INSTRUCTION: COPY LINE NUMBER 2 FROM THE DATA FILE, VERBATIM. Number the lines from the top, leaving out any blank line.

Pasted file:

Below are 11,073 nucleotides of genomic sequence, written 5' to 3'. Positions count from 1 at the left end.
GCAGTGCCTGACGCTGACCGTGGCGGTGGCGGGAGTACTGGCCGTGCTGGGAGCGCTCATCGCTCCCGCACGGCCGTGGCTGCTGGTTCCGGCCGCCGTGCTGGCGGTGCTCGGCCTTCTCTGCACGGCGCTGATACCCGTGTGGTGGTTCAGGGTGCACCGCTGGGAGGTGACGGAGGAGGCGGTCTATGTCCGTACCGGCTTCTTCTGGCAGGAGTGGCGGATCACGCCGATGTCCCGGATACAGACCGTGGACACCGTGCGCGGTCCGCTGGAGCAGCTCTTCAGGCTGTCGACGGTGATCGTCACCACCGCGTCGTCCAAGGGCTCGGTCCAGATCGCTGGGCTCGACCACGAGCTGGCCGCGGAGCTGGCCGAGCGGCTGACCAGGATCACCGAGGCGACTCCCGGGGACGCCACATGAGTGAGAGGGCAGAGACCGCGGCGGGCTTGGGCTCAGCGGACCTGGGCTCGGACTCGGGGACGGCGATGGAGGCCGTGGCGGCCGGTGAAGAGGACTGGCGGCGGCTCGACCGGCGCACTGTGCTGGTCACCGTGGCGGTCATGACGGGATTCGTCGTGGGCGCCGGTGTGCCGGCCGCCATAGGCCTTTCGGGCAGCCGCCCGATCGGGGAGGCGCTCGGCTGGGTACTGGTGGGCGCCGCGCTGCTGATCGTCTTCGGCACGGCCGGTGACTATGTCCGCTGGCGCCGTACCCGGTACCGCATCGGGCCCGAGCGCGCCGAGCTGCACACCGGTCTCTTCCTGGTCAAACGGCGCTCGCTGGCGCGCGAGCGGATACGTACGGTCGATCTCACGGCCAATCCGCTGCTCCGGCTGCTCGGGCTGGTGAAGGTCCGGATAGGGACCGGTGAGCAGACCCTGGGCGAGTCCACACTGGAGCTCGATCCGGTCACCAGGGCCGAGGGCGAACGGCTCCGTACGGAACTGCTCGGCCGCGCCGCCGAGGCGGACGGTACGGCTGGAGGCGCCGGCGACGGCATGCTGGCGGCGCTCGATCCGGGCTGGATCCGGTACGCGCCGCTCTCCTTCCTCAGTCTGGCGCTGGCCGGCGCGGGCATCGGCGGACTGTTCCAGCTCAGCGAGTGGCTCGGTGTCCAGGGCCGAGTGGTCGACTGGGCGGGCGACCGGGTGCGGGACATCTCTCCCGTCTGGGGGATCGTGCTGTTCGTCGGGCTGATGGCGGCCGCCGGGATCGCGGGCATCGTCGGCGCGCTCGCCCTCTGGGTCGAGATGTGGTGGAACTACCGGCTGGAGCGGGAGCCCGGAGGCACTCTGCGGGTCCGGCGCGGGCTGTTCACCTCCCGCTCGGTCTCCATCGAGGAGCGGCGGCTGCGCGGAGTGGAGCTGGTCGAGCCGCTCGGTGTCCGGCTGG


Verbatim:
GCAGTGCCTGACGCTGACCGTGGCGGTGGCGGGAGTACTGGCCGTGCTGGGAGCGCTCATCGCTCCCGCACGGCCGTGGCTGCTGGTTCCGGCCGCCGTGCTGGCGGTGCTCGGCCTTCTCTGCACGGCGCTGATACCCGTGTGGTGGTTCAGGGTGCACCGCTGGGAGGTGACGGAGGAGGCGGTCTATGTCCGTACCGGCTTCTTCTGGCAGGAGTGGCGGATCACGCCGATGTCCCGGATACAGACCGTGGACACCGTGCGCGGTCCGCTGGAGCAGCTCTTCAGGCTGTCGACGGTGATCGTCACCACCGCGTCGTCCAAGGGCTCGGTCCAGATCGCTGGGCTCGACCACGAGCTGGCCGCGGAGCTGGCCGAGCGGCTGACCAGGATCACCGAGGCGACTCCCGGGGACGCCACATGAGTGAGAGGGCAGAGACCGCGGCGGGCTTGGGCTCAGCGGACCTGGGCTCGGACTCGGGGACGGCGATGGAGGCCGTGGCGGCCGGTGAAGAGGACTGGCGGCGGCTCGACCGGCGCACTGTGCTGGTCACCGTGGCGGTCATGACGGGATTCGTCGTGGGCGCCGGTGTGCCGGCCGCCATAGGCCTTTCGGGCAGCCGCCCGATCGGGGAGGCGCTCGGCTGGGTACTGGTGGGCGCCGCGCTGCTGATCGTCTTCGGCACGGCCGGTGACTATGTCCGCTGGCGCCGTACCCGGTACCGCATCGGGCCCGAGCGCGCCGAGCTGCACACCGGTCTCTTCCTGGTCAAACGGCGCTCGCTGGCGCGCGAGCGGATACGTACGGTCGATCTCACGGCCAATCCGCTGCTCCGGCTGCTCGGGCTGGTGAAGGTCCGGATAGGGACCGGTGAGCAGACCCTGGGCGAGTCCACACTGGAGCTCGATCCGGTCACCAGGGCCGAGGGCGAACGGCTCCGTACGGAACTGCTCGGCCGCGCCGCCGAGGCGGACGGTACGGCTGGAGGCGCCGGCGACGGCATGCTGGCGGCGCTCGATCCGGGCTGGATCCGGTACGCGCCGCTCTCCTTCCTCAGTCTGGCGCTGGCCGGCGCGGGCATCGGCGGACTGTTCCAGCTCAGCGAGTGGCTCGGTGTCCAGGGCCGAGTGGTCGACTGGGCGGGCGACCGGGTGCGGGACATCTCTCCCGTCTGGGGGATCGTGCTGTTCGTCGGGCTGATGGCGGCCGCCGGGATCGCGGGCATCGTCGGCGCGCTCGCCCTCTGGGTCGAGATGTGGTGGAACTACCGGCTGGAGCGGGAGCCCGGAGGCACTCTGCGGGTCCGGCGCGGGCTGTTCACCTCCCGCTCGGTCTCCATCGAGGAGCGGCGGCTGCGCGGAGTGGAGCTGGTCGAGCCGCTCGGTGTCCGGCTGG